But perhaps the best hope of diversifying Pittsburgh's professional work force lies less with attracting new people to Pittsburgh than with doing more for those already here -- first, by helping more minority citizens to achieve professional status, and second, by giving international students who flow into our institutions of higher learning more reasons to stay here after they graduate.
This is wrong, no?
First, if 50% of the local adult African-American population is unemployed (is this still true?), then helping that population achieve professional status is a long-term solution to an immediate problem. A 50% unemployment rate doesn't mean that there is a large pool of people wanting and waiting to put on suits in the morning. These people need jobs now. Graduate school can wait. Educate the ones who haven't finished high school. Train the ones who need training. Create better jobs for the ones who are educated and trained, adequate jobs for the ones who aren't, and professional education and professional jobs for those who are want to move toward professional status. And that applies not just to the African-American community, of course, though it applies to that community with special urgency. It applies to everyone.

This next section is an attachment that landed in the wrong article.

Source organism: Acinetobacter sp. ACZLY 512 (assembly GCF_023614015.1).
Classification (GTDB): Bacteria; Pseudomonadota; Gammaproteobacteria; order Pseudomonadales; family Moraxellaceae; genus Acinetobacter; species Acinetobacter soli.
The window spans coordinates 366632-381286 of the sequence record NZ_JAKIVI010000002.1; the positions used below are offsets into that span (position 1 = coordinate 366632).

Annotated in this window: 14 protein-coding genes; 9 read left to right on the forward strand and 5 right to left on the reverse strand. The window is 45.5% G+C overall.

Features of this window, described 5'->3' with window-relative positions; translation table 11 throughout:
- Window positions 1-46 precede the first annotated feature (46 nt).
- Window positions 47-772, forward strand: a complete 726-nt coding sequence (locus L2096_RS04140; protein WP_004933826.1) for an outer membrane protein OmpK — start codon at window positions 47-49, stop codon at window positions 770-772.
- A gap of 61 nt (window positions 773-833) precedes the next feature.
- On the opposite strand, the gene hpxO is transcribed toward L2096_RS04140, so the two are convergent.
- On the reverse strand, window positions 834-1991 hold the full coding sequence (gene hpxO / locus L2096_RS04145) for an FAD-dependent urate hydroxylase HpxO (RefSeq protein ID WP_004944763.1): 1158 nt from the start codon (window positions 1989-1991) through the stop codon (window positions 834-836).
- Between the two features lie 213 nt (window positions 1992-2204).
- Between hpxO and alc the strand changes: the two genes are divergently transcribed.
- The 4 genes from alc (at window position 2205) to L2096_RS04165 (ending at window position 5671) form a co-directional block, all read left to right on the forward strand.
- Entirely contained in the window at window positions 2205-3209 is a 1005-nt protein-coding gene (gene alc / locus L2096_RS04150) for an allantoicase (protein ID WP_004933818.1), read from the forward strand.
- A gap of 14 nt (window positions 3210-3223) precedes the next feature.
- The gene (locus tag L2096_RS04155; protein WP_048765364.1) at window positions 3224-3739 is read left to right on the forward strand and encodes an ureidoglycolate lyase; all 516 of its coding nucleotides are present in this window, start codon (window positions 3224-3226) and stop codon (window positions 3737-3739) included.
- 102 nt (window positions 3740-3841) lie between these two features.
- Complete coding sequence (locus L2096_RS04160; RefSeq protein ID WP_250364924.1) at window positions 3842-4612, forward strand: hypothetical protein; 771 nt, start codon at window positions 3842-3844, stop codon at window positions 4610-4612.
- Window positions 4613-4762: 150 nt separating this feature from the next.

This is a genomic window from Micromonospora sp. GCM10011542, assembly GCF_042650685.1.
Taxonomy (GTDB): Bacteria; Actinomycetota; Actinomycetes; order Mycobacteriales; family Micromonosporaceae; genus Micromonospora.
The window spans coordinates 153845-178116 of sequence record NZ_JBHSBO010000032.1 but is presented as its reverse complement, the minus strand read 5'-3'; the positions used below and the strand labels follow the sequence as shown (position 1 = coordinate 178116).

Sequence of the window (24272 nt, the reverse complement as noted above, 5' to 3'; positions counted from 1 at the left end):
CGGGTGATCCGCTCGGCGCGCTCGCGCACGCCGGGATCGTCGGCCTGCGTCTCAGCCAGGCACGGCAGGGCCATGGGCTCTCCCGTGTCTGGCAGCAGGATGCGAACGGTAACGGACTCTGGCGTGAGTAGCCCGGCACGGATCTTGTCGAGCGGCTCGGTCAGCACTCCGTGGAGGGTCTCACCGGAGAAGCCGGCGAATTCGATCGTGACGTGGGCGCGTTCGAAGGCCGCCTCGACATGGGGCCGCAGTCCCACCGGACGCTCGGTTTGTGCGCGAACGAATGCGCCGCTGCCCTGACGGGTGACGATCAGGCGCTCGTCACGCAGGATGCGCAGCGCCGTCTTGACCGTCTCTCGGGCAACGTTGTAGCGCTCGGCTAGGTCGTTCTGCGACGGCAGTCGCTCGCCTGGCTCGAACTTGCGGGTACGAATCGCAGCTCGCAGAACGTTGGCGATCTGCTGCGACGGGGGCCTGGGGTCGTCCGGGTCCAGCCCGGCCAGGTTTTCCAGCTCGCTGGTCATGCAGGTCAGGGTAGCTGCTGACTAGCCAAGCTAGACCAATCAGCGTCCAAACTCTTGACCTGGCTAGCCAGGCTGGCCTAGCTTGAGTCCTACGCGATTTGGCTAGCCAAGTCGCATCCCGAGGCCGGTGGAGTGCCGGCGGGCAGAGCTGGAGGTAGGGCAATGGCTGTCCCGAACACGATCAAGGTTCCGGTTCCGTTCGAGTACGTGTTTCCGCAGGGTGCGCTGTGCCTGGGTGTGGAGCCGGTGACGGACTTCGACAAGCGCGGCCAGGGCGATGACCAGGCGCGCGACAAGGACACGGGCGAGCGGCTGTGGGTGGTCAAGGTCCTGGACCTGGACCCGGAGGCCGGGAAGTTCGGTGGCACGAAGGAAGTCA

Second, even if Pittsburgh handcuffed every incoming international student to the bar at Primanti's, the resulting increase in working "diversity" professionals in Pittsburgh would be trivial. Not every incoming international student is non-white. Not every incoming international student is a would-be entrepreneur. A lot of them are graduate students getting academic training. And at least some of them come to Pittsburgh as part of programs whose explicit mission is to train them to do better work in their home countries. (My law school's LL.M. program, which hosts foreign law graduates for a year, is an example.) Finally, local universities *want* to send their alumni out into the world. They shouldn't be recruiting stations for the local economy. This is a good thing, for the universities (it helps them recruit better students), for the students (who get the education they want), and for Pittsburgh (don't forget local pride over Pitt and CMU connections to recent Nobel laureates).